FLORHAM PARK, N.J. — A look at what’s happening around the New York Jets:
1. QB evaluation: Robert Saleh is a media-savvy coach who knows how to control the message, and that’s exactly what he tried to do with this comment about quarterback Zach Wilson: “He doesn’t need to be Tom Brady this year.”
It was an exaggerated way of saying it’s unfair to expect stardom in Year 2 even though he was the second pick in the 2021 draft.
Perhaps trying to contain outside expectations, which have grown amid a bountiful offseason, Saleh provided a reality check at the conclusion of the offseason. It also may have been a notice to Wilson, who too often tried to play hero ball as a rookie.
“People are forgetting that he’s got a young offensive supporting cast,” Saleh said as minicamp wrapped up. “His receivers are young, his backs are young, the O-line is just jelling together. He’s young.”
That led to the Brady quote.
“Now if ends up being [Brady], that’s awesome, but that’s not the expectation for him,” Saleh said. “The expectation is for him to continue to climb that mountain.”
Over four weeks of practice, Wilson delivered some Tom Brady, with a little Brady Quinn mixed in. In other words, his performances ranged from very good to choppy.
His decision-making, command and overall feel for the progression-based passing scheme are significantly better than last season, according to the coaching staff. He looks like a different quarterback than the rookie who was so overwhelmed at times that he wasn’t able to recognize his own mental mistakes. Now he doesn’t need the coaches to point out when he messes up; he knows it immediately. That shows a greater understanding of the position.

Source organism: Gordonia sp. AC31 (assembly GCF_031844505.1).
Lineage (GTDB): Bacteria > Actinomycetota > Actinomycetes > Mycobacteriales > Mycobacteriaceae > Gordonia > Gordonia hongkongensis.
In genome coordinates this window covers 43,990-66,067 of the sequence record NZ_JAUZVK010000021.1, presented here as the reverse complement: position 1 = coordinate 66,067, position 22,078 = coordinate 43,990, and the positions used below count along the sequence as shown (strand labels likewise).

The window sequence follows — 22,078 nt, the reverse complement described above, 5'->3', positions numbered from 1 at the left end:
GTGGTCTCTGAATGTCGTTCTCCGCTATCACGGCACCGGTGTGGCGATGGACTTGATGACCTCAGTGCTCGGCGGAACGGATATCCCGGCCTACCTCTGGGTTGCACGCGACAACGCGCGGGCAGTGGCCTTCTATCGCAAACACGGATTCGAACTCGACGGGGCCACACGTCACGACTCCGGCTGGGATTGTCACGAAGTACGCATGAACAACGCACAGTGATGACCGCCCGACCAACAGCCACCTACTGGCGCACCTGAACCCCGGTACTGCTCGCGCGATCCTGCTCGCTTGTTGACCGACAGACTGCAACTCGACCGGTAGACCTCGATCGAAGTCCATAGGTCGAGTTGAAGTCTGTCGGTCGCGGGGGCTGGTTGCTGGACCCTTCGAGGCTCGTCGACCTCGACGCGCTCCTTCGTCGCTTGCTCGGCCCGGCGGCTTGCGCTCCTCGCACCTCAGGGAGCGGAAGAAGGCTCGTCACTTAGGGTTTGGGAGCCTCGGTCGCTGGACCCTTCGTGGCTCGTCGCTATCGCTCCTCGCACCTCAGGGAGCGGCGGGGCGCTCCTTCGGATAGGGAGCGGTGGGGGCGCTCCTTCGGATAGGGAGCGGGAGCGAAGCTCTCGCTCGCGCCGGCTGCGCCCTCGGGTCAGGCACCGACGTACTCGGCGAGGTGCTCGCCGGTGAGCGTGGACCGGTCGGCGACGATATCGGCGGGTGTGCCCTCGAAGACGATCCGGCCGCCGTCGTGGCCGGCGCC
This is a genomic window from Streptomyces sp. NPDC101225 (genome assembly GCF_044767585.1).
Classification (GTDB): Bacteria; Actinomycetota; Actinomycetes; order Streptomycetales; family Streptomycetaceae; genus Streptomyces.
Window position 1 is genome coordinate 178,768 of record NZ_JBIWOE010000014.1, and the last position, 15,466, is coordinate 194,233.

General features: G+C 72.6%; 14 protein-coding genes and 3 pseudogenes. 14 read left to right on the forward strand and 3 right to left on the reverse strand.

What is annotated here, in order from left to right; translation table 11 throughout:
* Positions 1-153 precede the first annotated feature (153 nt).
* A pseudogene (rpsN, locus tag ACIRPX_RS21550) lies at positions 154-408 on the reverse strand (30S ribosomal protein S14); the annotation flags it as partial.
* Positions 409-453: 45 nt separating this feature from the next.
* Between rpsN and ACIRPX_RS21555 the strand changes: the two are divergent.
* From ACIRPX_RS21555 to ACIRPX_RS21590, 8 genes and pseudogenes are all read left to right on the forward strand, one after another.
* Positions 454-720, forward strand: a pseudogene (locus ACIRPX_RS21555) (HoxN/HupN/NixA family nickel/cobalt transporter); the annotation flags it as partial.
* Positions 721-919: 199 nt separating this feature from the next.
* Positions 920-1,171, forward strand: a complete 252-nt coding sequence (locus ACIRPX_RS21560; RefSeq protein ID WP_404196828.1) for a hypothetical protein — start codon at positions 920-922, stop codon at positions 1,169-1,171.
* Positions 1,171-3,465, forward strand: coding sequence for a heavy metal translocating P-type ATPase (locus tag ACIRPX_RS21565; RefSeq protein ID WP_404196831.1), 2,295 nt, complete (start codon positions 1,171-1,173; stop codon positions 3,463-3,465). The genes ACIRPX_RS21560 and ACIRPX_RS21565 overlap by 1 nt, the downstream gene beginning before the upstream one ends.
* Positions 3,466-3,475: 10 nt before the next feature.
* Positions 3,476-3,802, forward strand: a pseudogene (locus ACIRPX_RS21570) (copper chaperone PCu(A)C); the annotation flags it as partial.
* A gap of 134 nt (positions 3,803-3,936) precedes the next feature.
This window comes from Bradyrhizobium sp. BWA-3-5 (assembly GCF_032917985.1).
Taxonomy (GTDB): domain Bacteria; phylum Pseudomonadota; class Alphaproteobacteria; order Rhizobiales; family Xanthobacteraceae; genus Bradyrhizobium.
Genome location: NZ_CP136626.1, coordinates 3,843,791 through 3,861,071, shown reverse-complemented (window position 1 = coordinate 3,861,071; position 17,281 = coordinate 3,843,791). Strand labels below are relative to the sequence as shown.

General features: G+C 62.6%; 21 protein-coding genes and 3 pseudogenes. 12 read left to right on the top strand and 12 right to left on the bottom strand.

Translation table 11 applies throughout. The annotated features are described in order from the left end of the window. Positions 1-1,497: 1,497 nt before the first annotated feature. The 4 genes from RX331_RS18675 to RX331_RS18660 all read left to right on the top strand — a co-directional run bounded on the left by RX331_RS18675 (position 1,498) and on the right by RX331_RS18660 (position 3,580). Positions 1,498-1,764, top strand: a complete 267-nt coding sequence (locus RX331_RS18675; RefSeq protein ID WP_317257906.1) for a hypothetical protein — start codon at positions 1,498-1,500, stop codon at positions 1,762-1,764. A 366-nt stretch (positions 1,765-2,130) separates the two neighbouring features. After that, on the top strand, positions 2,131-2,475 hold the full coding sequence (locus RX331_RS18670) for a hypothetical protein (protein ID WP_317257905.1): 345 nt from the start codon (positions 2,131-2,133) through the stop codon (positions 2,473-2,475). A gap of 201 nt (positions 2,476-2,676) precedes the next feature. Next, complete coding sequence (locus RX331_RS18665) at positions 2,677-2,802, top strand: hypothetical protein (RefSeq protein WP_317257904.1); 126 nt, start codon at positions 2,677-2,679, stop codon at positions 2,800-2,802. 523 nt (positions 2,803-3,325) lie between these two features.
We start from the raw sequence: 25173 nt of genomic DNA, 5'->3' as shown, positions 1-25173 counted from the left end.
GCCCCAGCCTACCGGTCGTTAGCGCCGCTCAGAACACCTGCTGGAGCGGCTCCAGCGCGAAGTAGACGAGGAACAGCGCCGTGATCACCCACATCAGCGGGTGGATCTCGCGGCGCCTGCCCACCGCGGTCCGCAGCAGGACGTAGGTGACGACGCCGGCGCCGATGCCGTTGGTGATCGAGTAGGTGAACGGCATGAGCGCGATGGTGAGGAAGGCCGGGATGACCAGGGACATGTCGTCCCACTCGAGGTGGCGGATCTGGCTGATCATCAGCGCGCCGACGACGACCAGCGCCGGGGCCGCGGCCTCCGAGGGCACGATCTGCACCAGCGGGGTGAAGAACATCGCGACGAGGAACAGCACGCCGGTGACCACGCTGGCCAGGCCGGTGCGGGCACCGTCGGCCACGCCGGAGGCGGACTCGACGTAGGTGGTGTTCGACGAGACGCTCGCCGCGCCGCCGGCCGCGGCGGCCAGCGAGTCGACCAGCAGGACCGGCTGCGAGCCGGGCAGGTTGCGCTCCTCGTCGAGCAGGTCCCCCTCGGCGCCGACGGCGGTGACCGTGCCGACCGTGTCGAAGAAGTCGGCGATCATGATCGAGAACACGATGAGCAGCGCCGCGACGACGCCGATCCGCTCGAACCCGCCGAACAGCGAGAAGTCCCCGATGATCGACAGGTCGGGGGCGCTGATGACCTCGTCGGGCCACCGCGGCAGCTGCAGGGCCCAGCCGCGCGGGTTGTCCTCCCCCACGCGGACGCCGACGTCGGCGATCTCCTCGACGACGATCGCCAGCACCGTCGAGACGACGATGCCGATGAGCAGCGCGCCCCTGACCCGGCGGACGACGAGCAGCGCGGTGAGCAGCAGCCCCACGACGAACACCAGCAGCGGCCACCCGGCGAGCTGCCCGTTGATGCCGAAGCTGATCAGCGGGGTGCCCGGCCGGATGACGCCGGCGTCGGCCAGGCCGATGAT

On the flip side, Wilson still misses too many routine throws. This was an issue last season, when his completion rates on throws behind the line of scrimmage (74%) and within 0-9 yards (62%) were the worst in the league, per NFL Next Gen Stats. Saleh called it a “rough” rookie year. The coaches believe those numbers will increase as Wilson improves his eye discipline, which is a fancy way of saying he needs to do a better job of getting his eyes in the right spot at the right time. That’s atop his to-do list. A quarterback can’t afford to miss that many lay-ups.
Don’t be alarmed. It’s only June, but Wilson’s consistency level should spike as the year progresses. No one expects a miracle turnaround, but he has to be better than a 56% passer, his overall completion mark.
“I really do have a lot of confidence in myself,” Wilson said. “Obviously, I think I can be one of the best. If anybody doesn’t say that, they’re not a true competitor.”
2. Unstoppable? The fans are excited about the team, and so are the players. Speaking of the receiving corps, Elijah Moore said “there’s no way teams should be able to guard all three of us.” He believes they have three potential WR1s, adding, “The way we’re going, the way we’re flowing, I just feel like it’s going to be unstoppable.”
You love the enthusiasm, but let’s tap the brakes. The receiving corps is very young. Corey Davis is a seasoned pro, but Moore (11 games) and Garrett Wilson (rookie) are developing players. The same could be said of the running backs, Michael Carter (14) and Breece Hall (rookie). Four of their top five backs/receivers are under 24. Ditto, the quarterback.
There will be growing pains.
3. Camp Wilson: In mid-July, Wilson and his receivers will gather at an undisclosed location for a couple of days of pitch-and-catch. It won’t be all work, no play. He said fun activities are planned.
4. Money position: The Jets are keeping their Mekhi Becton–George Fant plan close to the vest. Offensive-line coach John Benton said it doesn’t matter which one plays left tackle because the two tackle spots are interchangeable. Easy for him to say; the amount of his paycheck doesn’t depend on it.